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 Joan Crawford: Mrs. Tone at Home

Originally appeared in Life, March 1, 1937. (Original captions accompany the photos. Five original article pages follow this box.)


By the almighty standard of the box-office, the young lady whose signature appears at left and whose person appears on the beach chair above is the first queen of the movies. Last year she was No. 7 on the list of box-office champions. Those who ranked above her were four men (Clark Gable, Robert Taylor, Joe E. Brown, Dick Powell), one child (Shirley Temple) and one team (Astaire & Rogers). Before Shirley Temple was born, Miss Crawford was drawing a star's salary as a sexy prototype of the then flaming Younger Generation. Now she makes $241,000 a year as a sophisticated comedienne.

It is an axiom in Hollywood that movie favorites are usually created by women. Joan Crawford's special public is predominantly female, predominantly low-brow. A former shopgirl herself, she has risen to stardom as the Shopgirl's Dream. 

Lucille Le Sueur Climbs to a Pinnacle of Movie Fame as Joan Crawford


LEFT: 1912: Joan Crawford is a chubby 6-year-old christened Lucille Le Sueur but known as Billie Cassin.

MIDDLE: 1915: At 9 she has corkscrews. Her mother, divorced from her father, is married to a Mr. Cassin.

RIGHT: 1918: She spends this year at a convent school in Kansas City. Joan is the tall girl in the rear.



LEFT: 1922: For a while she lives frugally with her mother in this building at No. 403 East Ninth St., Kansas City.

RIGHT: 1923: This is how she looks when she enters Stephens College at Columbia, MO., stays six months.



LEFT: 1924: As Lucille Le Sueur she gets work in a New York chorus. This is her earliest publicity picture.

MIDDLE: 1925: Plumper now, she goes to Hollywood, spends her first year posing for M-G-M publicity like this.

RIGHT: 1926: She becomes the "Charleston Queen," wins many cups in dancing contests, loses many pounds.




LEFT: 1927: Playing opposite Francis X. Bushman in The Understanding Heart, she "registers suspicion."

MIDDLE: 1928: She poses for a publicity picture illustrating "the latest place to keep your powder and lipstick."

RIGHT: 1928: She reaches stardom as ideal Jazz Age girl. Above, she is fondling the chin of Johnny Mack Brown.


LEFT: 1929: This is how she looks to her artistic first husband Douglas Fairbanks Jr., before the marriage.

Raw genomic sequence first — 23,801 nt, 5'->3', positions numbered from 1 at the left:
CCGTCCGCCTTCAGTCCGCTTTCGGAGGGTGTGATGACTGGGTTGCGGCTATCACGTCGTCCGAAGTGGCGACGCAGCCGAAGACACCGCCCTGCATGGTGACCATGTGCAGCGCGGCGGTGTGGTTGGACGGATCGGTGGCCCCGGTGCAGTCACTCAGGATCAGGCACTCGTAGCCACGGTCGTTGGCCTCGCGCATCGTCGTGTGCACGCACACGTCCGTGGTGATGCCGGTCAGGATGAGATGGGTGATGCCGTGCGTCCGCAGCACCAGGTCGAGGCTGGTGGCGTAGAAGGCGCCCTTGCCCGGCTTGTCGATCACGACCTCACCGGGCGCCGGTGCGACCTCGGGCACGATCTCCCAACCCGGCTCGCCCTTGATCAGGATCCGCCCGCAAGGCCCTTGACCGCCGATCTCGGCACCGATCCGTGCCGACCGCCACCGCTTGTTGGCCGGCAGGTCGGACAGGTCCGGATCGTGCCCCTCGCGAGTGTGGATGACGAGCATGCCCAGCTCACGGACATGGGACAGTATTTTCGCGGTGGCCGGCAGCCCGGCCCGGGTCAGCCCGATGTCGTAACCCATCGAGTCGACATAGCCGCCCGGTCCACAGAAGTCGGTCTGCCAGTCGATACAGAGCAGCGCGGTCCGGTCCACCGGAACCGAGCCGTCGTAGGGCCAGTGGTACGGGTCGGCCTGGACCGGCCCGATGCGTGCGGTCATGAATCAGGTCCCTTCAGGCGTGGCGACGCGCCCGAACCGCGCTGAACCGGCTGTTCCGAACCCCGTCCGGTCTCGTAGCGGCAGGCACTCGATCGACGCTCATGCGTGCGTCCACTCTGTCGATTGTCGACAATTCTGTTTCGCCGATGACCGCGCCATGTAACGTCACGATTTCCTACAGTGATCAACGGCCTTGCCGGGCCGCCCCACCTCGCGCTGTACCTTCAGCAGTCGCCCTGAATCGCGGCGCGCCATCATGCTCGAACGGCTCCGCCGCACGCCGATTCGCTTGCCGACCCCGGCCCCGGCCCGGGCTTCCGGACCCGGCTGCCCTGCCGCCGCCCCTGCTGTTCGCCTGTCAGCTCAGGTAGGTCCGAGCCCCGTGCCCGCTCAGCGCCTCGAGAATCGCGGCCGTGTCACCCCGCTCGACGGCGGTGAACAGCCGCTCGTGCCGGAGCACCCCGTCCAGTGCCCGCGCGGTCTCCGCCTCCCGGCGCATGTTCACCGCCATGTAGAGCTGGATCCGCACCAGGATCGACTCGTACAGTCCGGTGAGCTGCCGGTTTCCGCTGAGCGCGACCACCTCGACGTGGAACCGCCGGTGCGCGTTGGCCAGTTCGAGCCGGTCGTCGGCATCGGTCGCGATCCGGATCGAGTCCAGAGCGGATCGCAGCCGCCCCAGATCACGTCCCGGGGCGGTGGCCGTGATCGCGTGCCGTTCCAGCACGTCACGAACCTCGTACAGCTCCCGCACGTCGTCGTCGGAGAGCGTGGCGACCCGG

MIDDLE: 1929: She marries Douglas Fairbanks Jr. to the delight of her fans.

RIGHT: 1929: Only top-rank stars have their hand and footprints in cement at Grauman's Chinese Theatre, Hollywood.


LEFT: 1931: She turns blonde for This Modern Age. But her fans disapprove and she goes back to brunette.

RIGHT: 1932: Joan's mother, Mrs. Cassin, visits her famous daughter on the set of Grand Hotel.


LEFT: 1933: She divorces Fairbanks charging mental cruelty. Note the freckles.

RIGHT: 1936: Who should turn up but her wavy-haired brother, Hal Le Sueur, to work in movies as a bit player.

JOAN CRAWFORD'S success story is among the most impressive in Hollywood. She was born Lucille Le Sueur in San Antonio, Tex. on March 23, 1906. She spent her youth in Kansas and Oklahoma with her mother and her stepfather, a Mr. Cassin. At school and college she worked for her board and room. When she was 17 her dancing got her a job in a chorus, then a chance in the movies. Joan quickly made herself the perfect Jazz Age girl. Her Charleston was hotter, her gowns tighter than any other's in Hollywood. Stardom came in 1928 with Our Dancing Daughters. In 1929 occurred her marriage to Douglas Fairbanks Jr. This "perfect marriage" broke up in 1933, by which time the hotcha Joan was fast disappearing. Miss Crawford, having reached the pinnacle of movie fame, is now conquering new fields. For a glimpse of them, turn the page.

Joan Crawford Tone at Home With Three Dogs

The Tone home is built to face the swimming pool. The wing at left is a private theatre where the Tones entertain guests with current movies. The roof at right is a sun deck. Mrs. Tone is on the steps.



Squabble is Mrs. Tone's favorite game of the moment. It resembles badminton but is played on a hard court and the "birds" have rubber ends.


LEFT: An Egyptian Goddess is what Artist Edward Biberman said he saw in Mrs. Tone. She sits under his painting with two dogs.

RIGHT: A kiss from Bübchen rewards Mrs. Tone at the end of her swim in the pool. Baby watches the scene with distaste.


The Tone family consists of Joan, Franchot and three dachshunds. In this picture Joan has Baby, her dog, and Franchot has Bübchen, one of his own. Franchot's other, Schmeltzy, got away.


LEFT: Mrs. Tone plays with the dogs beside the pool, while a servant carries a tray into the house. Servants call her "Madam," "Mrs. Tone" or, when excited, "Miss Crawford."

RIGHT: Mrs. Tone and Baby sit on the settee in the reception hall. The Tone home is decorated in modified style with mirrors, white carpets, cork lighting fixtures.


JOAN CRAWFORD is now a lady of culture and poise. In 1935 she married Franchot Tone, actor and socialite son of the president of Carborundum Co. The Tones live swankly at Brentwood Hills, near Hollywood, with three dachshunds and a corps of servants. Their Sunday afternoon musicals are a prime social event in the movie colony. Mrs. Tone goes in for books, art, music. For three years she has been taking singing lessons, supposedly with grand opera ambitions. Meanwhile her movie career shows no sign of faltering.



Below: Five actual pages from the above Life article.


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